Descriptive Description Of Descriptive Research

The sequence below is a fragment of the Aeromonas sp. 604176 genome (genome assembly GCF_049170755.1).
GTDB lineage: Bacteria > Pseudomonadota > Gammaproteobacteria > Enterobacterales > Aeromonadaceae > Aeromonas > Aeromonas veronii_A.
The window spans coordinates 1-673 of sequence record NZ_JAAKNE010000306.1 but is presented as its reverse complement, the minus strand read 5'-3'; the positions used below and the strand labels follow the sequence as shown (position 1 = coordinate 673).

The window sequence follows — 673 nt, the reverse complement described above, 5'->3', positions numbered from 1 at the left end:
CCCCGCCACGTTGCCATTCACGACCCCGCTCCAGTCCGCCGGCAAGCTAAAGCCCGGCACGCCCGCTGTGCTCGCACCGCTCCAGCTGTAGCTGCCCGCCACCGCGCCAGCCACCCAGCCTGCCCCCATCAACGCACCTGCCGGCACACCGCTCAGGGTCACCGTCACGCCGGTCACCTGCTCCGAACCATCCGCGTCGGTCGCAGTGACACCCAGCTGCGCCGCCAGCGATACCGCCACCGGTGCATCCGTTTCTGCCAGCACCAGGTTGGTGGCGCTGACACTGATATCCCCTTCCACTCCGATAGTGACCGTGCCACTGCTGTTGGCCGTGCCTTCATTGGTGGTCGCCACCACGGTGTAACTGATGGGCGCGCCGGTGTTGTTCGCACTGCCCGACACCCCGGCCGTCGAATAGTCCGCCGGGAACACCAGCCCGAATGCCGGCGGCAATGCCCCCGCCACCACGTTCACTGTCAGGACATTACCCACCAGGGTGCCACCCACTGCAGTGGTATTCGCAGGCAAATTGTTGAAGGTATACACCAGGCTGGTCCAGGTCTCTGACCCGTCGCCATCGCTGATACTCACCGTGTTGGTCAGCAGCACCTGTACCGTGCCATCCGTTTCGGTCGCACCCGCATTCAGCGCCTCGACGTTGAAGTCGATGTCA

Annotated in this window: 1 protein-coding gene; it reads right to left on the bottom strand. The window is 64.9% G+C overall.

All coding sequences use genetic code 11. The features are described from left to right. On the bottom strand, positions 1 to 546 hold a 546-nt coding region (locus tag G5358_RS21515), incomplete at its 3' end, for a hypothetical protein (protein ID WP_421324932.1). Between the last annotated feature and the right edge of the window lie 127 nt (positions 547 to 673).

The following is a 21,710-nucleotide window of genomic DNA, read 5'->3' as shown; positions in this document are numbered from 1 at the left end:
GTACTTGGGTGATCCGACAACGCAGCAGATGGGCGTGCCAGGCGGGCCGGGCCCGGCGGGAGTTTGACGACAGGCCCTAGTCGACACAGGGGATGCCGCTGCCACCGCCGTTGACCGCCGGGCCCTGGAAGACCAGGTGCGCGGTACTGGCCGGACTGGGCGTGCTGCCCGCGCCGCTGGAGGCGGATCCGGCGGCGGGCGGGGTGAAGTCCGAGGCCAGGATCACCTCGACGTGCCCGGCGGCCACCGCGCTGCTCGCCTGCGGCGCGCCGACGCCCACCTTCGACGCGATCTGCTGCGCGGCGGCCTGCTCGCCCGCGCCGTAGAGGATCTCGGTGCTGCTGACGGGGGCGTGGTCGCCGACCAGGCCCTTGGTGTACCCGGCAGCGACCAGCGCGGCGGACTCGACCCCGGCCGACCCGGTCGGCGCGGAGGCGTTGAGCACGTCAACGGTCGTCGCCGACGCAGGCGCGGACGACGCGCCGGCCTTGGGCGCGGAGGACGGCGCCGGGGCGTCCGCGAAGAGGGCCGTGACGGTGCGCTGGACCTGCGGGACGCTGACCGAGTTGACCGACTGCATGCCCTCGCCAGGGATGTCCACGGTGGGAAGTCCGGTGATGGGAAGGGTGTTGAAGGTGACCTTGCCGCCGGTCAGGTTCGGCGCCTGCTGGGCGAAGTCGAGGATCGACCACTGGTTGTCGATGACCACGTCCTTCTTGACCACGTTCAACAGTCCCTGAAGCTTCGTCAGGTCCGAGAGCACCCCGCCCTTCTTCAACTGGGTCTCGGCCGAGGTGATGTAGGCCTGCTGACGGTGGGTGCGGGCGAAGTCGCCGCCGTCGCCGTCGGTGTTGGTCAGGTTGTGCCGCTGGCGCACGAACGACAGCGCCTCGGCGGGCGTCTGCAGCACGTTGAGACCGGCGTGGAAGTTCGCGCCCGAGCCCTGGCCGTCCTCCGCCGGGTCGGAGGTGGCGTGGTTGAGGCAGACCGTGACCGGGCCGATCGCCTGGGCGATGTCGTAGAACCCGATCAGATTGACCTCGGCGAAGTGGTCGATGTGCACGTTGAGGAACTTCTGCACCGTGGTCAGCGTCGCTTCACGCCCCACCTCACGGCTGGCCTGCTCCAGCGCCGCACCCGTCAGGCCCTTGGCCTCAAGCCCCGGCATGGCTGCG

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Descriptive research attempts to elucidate characteristics of an object or phenomenon, without focusing on possible antecedents to that object or phenomenon. A descriptive researcher cannot determine the ‘cause and effect’ relationships that most experimental scientists aim to uncover (Knupfer, 2001). Descriptive designs often involve an investigator or investigative team that records the ‘qualities’ of what they are studying (e.g. a subject’s mood, the color of an object), but they are not restricted to recording ‘qualities’. They can also use quantitative (i.e. numerical) methods, such as using inferential statistics to find correlations between survey answers, but this use of statistics is often specific to survey studies rather than case studies. While descriptive observation is optimal for gaining information about how an organism behaves in its natural environment, descriptive methods can also prove useful in an experimental setting. According to Jackson (2011), one can carry out laboratory observations that involve bringing subjects into an environment that is designed so that a researcher can place more experimental control on his/her subjects. This method often involves minor environmental manipulations from the experimenter such as prompting a subject to answer questions; descriptive researchers that conduct case studies usually study few subjects and they rarely rely on post-observation statistical analysis. Norris et al. (2014) collected descriptive data,

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